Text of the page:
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ITE(4) NetBSD/amiga Kernel Interfaces Manual ITE(4)
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by Kimmo Suominen.
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ite -- Amiga Internal Terminal Emulator
ite0 at grf0
ite1 at grf1
ite2 at grf2
ite3 at grf3
ite4 at grf4
ite5 at grf5
ite6 at grf6
ite7 at grf7
TTY special files of the form ``ttye?'' are interfaces to the Amiga ITE
for bit-mapped displays. An ite is the main system console on most Amiga
workstations and is the mechanism through which a user communicates with
the machine. If more than one of the supported displays exists on a sys-
tem, any or all can be used as ite s with the limitation that only one
will have a keyboard (since only one keyboard is supported) and only one
of each type can be used.
ite devices use the HP-UX `300h' terminfo(5) entry. However, as cur-
rently implemented, the ite does not support the full range of HP-UX
capabilities for this device. Missing are multiple colors, blinking,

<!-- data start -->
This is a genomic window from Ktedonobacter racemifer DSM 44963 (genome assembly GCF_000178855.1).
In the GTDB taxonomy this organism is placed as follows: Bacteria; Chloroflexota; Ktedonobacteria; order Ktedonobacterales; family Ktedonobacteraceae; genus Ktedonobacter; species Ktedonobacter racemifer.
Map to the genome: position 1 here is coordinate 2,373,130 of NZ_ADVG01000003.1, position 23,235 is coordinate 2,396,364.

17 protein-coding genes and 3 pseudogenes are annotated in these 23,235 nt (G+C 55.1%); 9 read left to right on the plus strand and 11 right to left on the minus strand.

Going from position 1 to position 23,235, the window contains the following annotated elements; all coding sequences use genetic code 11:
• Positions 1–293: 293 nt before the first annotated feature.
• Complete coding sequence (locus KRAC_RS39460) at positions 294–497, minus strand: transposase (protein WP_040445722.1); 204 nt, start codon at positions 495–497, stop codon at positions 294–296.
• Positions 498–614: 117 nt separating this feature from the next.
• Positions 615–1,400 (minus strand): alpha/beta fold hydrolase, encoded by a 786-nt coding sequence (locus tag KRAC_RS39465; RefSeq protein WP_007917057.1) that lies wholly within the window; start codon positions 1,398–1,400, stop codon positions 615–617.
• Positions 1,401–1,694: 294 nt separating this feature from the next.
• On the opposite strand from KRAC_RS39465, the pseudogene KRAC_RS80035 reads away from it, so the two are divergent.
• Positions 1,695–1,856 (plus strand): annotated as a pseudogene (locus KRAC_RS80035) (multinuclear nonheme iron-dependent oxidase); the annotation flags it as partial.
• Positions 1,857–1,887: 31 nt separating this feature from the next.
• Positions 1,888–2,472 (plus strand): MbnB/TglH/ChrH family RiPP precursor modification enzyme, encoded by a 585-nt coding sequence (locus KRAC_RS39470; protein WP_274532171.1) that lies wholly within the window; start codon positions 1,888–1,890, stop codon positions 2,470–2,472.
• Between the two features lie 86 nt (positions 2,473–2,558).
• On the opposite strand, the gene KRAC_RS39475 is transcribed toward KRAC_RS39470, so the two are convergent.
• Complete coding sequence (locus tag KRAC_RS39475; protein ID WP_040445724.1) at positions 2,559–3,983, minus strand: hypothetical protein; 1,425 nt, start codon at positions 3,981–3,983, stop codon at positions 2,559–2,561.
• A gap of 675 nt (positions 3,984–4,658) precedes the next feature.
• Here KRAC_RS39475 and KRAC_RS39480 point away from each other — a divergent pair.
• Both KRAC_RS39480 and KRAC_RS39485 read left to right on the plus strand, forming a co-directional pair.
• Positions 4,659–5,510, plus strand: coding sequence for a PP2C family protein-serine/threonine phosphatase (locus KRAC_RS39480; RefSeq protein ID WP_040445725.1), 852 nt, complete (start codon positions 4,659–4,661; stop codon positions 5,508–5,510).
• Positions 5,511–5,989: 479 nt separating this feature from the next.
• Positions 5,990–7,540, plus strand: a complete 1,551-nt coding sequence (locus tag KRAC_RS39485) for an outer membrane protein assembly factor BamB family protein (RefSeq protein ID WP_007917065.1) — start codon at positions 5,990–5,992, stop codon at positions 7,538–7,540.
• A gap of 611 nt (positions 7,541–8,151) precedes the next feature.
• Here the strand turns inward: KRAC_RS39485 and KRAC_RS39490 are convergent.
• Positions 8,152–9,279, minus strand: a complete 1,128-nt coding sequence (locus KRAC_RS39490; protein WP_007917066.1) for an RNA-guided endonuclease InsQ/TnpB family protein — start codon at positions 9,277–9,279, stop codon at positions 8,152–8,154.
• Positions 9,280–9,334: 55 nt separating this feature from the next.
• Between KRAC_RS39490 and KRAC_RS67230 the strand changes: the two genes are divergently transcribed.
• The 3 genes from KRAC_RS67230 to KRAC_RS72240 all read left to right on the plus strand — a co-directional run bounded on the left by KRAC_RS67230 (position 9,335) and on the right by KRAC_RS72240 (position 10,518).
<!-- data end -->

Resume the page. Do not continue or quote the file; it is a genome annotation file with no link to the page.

softkeys, programmable tabs, scrolling memory and keyboard arrow keys.
The keyboard will use the left and right Amiga keys as meta keys, in that
it will set the eighth bit of the character code. ite devices also do a
good job at emulating the `vt100' terminfo(5) entry.
Upon booting, the kernel will first look for an ite device to use as the
system console (/dev/console). If a display exists at any hardware
address, it will be the console. The kernel looks for them in decreasing
order (that is, choosing the highest-numbered one).
On most systems, a display is used both as an ite (/dev/ttye? aka
/dev/console) and as a graphics device (/dev/grf?). In this environment,
there is some interaction between the two uses that should be noted. For
example, opening /dev/grf0 will deactivate the ite that is, write over
whatever may be on the ite display. When the graphics application is
finished and /dev/grf0 closed, the ite will be reinitialized with the
frame buffer cleared and the old colormap installed.
The Amiga ite first appeared in NetBSD 1.0
NetBSD 9.0 February 17, 2017 NetBSD 9.0